To manage risks related to the access control of their services, the Relying Parties of the research and education federations need to make decisions on how much to trust the assertions made by the Identity Providers and their back-end Credential Service Providers. This document introduces a framework for assurance and its expression using common identity federation protocols.
This framework splits assurance into the following orthogonal components:
the identifier uniqueness;
the identity assurance; and
the attribute assurance.
The assurance of authentication is not covered by this specification. The Credential Service Provider assigns one or more values from one or more components to each credential and delivers the value(s) to the Relying Party in an assertion. For conformance to this framework, only meeting the baseline expectations for Identity Providers is required.
To serve the Relying Parties seeking for simplicity, the components are further collapsed to two assurance profiles (with the arbitrary names Cappuccino and Espresso) which cover all components. This framework also specifies how to represent the values using federated identity protocols, currently SAML 2.0 and OpenID Connect.
1. Terms and definitions
A set of data presented as evidence of a claimed identity
and/or entitlements [X.1254].
Credential Service Provider (CSP)
A trusted actor that issues and/or manages credentials [X.1254]. In the context of this specification, CSP refers to the Identity Provider and the associated Identity Management system that manages the user identities and attributes observed by the Relying Parties.
No re-assignment (of an identifier)
No re-assignment means that while a user can be assigned a new identifier value (such as, an eduPersonPrincipalName attribute value [eduPerson]), the old value MUST NOT be recycled to another user.
However, the identifier value can be assigned back to the same user (for instance, if a departed person later returns back to the organisation).
Relying Party (RP)
Actor that relies on an identity assertion or claim [X.1254].
The key words "MUST", "MUST NOT", "REQUIRED", "SHALL", "SHALL NOT", "SHOULD", "SHOULD NOT", "RECOMMENDED", "MAY", and "OPTIONAL" in this document are to be interpreted as described in [RFC2119].
To assert the values defined in this profile to the RPs the CSPs will use URIs which have the following prefix:
2. Assurance components
This section introduces three assurance components which each represent a different aspect of assurance. The components are orthogonal: therefore, a CSP can assert one or more values from different components independently. The value pertains to the user represented in the assertion and different users can qualify to different values.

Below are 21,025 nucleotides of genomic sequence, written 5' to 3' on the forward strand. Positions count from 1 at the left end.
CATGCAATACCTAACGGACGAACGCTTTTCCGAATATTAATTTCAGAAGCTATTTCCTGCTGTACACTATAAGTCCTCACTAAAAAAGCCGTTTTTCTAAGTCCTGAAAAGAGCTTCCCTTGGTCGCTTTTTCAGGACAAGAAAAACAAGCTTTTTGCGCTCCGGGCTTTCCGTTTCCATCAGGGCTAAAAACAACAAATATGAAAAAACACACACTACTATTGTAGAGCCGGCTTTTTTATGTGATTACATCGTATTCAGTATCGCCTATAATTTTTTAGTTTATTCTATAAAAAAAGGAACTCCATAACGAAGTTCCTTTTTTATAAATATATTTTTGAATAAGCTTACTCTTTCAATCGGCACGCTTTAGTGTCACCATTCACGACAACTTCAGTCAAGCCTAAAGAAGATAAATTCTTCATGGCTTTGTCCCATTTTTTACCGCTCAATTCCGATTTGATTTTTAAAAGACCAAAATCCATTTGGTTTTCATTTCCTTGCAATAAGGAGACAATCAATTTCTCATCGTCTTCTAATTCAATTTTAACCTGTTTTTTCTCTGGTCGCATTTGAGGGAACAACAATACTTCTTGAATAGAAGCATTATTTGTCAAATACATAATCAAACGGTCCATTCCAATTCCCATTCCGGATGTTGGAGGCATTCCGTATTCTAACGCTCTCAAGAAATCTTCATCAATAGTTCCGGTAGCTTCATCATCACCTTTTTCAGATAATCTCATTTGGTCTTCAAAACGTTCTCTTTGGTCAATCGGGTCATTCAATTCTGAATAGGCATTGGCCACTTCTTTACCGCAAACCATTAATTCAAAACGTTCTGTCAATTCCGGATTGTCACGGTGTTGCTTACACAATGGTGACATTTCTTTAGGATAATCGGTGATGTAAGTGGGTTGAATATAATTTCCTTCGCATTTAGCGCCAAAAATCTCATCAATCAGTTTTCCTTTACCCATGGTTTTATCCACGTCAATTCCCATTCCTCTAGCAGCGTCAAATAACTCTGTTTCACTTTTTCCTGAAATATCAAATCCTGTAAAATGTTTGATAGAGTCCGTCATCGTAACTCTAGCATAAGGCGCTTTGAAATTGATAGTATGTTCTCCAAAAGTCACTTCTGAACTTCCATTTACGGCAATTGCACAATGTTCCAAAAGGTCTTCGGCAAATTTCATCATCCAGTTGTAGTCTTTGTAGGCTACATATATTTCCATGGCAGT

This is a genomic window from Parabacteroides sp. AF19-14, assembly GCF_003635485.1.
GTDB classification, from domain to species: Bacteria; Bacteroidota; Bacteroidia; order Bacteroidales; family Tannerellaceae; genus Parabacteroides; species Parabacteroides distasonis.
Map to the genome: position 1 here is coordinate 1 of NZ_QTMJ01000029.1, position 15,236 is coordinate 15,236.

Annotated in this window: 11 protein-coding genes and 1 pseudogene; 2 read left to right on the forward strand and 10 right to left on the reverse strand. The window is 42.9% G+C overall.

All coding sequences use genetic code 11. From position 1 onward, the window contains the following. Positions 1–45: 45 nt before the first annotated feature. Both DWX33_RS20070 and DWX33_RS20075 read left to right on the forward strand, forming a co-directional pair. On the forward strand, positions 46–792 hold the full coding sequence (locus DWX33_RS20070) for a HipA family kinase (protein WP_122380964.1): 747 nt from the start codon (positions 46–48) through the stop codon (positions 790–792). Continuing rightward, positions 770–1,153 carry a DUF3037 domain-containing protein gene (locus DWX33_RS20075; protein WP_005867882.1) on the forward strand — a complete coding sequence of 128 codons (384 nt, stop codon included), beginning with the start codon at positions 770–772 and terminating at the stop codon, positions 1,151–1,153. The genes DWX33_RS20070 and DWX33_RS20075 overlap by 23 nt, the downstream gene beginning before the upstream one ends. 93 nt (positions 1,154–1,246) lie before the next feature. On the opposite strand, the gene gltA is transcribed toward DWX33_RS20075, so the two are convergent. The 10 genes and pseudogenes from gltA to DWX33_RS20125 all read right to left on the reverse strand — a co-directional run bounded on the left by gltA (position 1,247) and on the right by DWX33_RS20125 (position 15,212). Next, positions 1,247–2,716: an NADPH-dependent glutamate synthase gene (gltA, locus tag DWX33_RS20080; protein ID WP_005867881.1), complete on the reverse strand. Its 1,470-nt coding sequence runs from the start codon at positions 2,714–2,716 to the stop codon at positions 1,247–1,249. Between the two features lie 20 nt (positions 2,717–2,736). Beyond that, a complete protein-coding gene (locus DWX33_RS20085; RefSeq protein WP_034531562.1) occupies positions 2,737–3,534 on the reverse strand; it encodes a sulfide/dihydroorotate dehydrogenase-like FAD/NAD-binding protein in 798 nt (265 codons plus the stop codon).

This framework does not define the assurance of user authentication. See other REFEDS specifications for authentication assurance.
2.1. Identifier uniqueness
This component describes how a CSP expresses that an identifier represents a single natural person and if that mapping of identifier to person remains the same over time.
The identifier MUST have the following four properties:
(Unique-1) The user identifier represents a single natural person
(Unique-2) The CSP can contact the person to whom the identifier is issued
(Unique-3) The user identifier is never re-assigned
(Unique-4) The user identifier is eduPersonUniqueId [eduPerson], SAML 2.0 persistent name identifier [OASIS SAML], subject-id or pairwise-id [OASIS SIA] or OpenID Connect sub (type: public or pairwise)
A CSP asserting $PREFIX$/ID/unique MUST NOT send a Relying Party any identifier listed in Unique-4 that does not meet Unique-1 through Unique-3.
In addition to the identifiers mentioned in Unique-4, eduPersonPrincipalName (ePPN, [eduPerson]) is a human-readable user identifier whose re-assignment practice is undefined by its specification. To support Relying Parties’ use of ePPN, the following extra values are defined to describe a CSP’s ePPN practices.
The values are mutually exclusive. A CSP MAY assert one of them but MUST NOT assert more than one.
eduPersonPrincipalName value has the Unique-1, Unique-2 and Unique-3 properties.
eduPersonPrincipalName value has the Unique-1 and Unique-2 property but may be re-assigned after a hiatus period of 1 year or longer.
The expected Relying Party behaviour for observing ePPN re-assignment
If the CSP asserts eppn-unique-no-reassign, the Relying Party knows that when it observes a given ePPN value it will always belong to the same individual.
If the CSP asserts eppn-unique-reassign-1y, the Relying Party knows that if an ePPN holder doesn’t show up for one year, the ePPN holder may have been changed. A safe practice for the Relying Party is to close a user account or remove the ePPN value associated to it if the user hasn’t logged in for one year. The Relying Party can also use some out-of-band mechanism to verify whether the user is still the same person.
If the CSP asserts neither eppn-unique-no-reassign nor eppn-unique-reassign-1y, the Relying Party cannot rely on ePPN as a unique user identifier but should use it only in combination with another identifier identified in the definition of Unique-4.